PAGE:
Sunday, December 8: Maria Morea Johnson

My Return to Cuba by Maria Morera Johnson

It had been fifty years almost to the day since I left Cuba as a little girl. I was returning for the first time after a lifetime of longing…and I didn’t know what to expect.

Soft rain fell on the tarmac in the Holguin Airport in a province on the easternmost part of the island. I strained to look out of the small window in the cabin to see the countryside, but tears welled up in my eyes, temporarily blinding me. 

I don’t like to cry in front of people, but I had other reasons for trying to keep my tears at bay. I was afraid of unleashing a storm of emotion at the beginning of a trip that I knew would move me and stir up a host of feelings I had carefully curated and filed away.

A tear finally breached the dam in my eyes, and I could see the raindrops on the cabin window mock me as they mimicked the trail of my tears. I cleaned my glasses, rubbed my eyes, and took a deep breath before jumping into the excited chattering of my mom and her sisters.

This long-awaited trip to Cuba came together miraculously, ostensibly to see the Holy Father on his apostolic visit to Cuba in 2015.

And I did see Pope Francis. We had a private audience. I got the obligatory selfie. It was amazing.

But really, in my heart of hearts, I went so I could go on pilgrimage to the National Basilica Shrine of Our Lady of Charity of El Cobre. In Spanish, we say “La Basilica Nacional de Nuestra Señora de la Caridad del Cobre.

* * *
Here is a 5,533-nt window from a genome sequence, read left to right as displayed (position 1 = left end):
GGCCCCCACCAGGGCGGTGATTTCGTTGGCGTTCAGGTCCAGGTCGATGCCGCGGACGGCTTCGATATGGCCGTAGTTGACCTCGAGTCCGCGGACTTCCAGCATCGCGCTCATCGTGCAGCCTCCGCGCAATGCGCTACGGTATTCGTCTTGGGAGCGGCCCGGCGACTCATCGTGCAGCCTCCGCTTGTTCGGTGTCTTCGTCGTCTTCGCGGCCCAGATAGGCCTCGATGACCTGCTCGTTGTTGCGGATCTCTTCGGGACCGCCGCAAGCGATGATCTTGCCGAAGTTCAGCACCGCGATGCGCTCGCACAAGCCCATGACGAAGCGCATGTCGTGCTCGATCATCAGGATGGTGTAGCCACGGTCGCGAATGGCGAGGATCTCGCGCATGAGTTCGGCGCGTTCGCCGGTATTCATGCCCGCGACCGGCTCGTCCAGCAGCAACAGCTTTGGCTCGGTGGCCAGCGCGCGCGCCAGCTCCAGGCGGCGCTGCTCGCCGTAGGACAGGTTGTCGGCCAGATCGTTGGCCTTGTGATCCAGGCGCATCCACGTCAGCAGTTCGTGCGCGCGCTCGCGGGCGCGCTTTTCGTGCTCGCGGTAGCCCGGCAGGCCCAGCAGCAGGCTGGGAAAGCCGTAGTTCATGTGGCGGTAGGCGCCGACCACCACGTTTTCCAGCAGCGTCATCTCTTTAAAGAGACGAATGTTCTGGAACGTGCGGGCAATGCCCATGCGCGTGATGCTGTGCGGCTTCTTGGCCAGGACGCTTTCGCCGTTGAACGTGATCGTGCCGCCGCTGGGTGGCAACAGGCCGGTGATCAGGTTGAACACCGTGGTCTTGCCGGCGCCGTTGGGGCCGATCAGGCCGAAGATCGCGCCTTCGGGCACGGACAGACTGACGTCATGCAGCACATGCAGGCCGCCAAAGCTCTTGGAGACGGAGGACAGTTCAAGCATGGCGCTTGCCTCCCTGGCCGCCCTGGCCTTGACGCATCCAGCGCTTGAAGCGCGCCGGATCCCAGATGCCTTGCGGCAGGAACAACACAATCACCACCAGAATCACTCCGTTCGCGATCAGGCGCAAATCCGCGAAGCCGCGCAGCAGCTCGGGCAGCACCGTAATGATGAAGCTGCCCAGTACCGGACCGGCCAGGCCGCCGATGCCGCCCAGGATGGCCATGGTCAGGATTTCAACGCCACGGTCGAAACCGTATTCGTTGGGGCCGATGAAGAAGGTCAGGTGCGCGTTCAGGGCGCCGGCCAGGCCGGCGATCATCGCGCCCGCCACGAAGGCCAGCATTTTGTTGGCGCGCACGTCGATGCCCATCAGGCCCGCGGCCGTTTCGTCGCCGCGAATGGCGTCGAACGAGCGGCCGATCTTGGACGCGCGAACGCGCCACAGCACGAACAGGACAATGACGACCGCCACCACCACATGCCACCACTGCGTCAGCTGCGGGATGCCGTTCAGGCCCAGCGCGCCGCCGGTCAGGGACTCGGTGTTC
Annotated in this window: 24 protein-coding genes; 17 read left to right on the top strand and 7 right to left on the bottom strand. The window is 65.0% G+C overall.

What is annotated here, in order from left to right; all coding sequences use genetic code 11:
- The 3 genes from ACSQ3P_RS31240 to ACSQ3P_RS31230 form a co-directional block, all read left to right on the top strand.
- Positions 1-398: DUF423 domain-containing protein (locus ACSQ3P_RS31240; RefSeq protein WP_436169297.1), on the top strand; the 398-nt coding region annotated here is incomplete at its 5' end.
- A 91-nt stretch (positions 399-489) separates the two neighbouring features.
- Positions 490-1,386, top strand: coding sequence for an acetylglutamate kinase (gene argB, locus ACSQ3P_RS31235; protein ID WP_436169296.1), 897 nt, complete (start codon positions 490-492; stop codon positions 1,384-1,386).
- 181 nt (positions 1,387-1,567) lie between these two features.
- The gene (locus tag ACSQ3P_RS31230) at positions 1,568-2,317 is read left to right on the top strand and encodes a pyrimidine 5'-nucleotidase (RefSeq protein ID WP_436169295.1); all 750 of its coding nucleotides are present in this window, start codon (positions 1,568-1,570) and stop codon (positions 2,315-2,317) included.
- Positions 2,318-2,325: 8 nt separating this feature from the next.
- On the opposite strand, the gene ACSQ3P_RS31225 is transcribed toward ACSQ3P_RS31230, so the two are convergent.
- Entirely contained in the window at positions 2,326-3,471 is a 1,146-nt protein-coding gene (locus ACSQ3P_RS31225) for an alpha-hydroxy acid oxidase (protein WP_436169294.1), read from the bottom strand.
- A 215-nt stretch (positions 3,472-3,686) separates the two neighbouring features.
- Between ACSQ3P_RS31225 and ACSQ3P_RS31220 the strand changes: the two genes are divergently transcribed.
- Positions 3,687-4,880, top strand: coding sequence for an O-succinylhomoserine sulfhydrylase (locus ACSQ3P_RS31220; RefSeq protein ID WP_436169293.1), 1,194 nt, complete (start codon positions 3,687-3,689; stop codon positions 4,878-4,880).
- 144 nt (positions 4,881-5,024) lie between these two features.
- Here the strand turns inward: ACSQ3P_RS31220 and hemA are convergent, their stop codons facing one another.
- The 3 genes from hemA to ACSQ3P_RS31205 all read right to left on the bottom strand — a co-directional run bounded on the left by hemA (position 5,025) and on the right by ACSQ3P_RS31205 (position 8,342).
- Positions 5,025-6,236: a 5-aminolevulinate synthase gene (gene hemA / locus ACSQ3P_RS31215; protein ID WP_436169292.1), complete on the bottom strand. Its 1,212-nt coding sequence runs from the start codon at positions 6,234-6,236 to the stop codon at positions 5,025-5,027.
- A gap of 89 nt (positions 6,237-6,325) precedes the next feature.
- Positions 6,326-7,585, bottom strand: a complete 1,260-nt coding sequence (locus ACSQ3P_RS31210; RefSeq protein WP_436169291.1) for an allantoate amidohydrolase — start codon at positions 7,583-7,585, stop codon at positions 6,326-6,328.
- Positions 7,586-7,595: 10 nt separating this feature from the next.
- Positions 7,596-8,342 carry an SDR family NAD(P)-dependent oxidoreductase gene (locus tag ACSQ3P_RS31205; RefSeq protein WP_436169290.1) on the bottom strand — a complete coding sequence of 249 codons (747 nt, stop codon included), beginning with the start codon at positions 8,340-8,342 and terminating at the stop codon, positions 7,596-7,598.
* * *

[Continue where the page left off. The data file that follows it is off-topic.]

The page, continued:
I know…that’s a mouthful in English or Spanish.

Our Lady of Charity is the patroness of Cuba, and a devotion dear to me. I’ve had a deepening love for the Blessed Mother in my adulthood, but it is undeniable that this special devotion to her as Our Lady of Charity began in my childhood in Cuba. I longed to return to the land of my birth. I longed to visit the shrine and see for myself the miraculous statue that informs so much of who I am, and whose I am.

After attending the Mass celebrated by Pope Francis in Holguin, our intrepid little group followed the Pope to El Cobre at the shrine of Our Lady of Charity. When Pope Francis left for the US portion of his trip, we stayed behind enjoying a private tour of the basilica. Our access to the shrine, and even our presence in Cuba, we owed to the invitation of the Bishop of Holguin. 

Full disclosure–He’s my uncle.

Our tour began with a walk through the sacristy, where I saw the vestments and vessels that St. Pope John Paul II used when he celebrated Mass in the basilica in 1998. As long as I’m coming clean and making full disclosures, when the rector of the basilica wasn’t looking, I touched the vestments.

Does that make me a third-class relic?


Well. It was special anyway.

When we regrouped in the sanctuary, we were surprised to see the miraculous statue of Our Lady of Charity still on the altar–(normally it is encased in glass high above the altar). My uncle led us in a decade of the Rosary dedicated to our family’s intentions. It was an unexpected blessing in a series of beautiful graces that were showered upon us that week: a papal visit, pilgrimage to the shrine, and now this!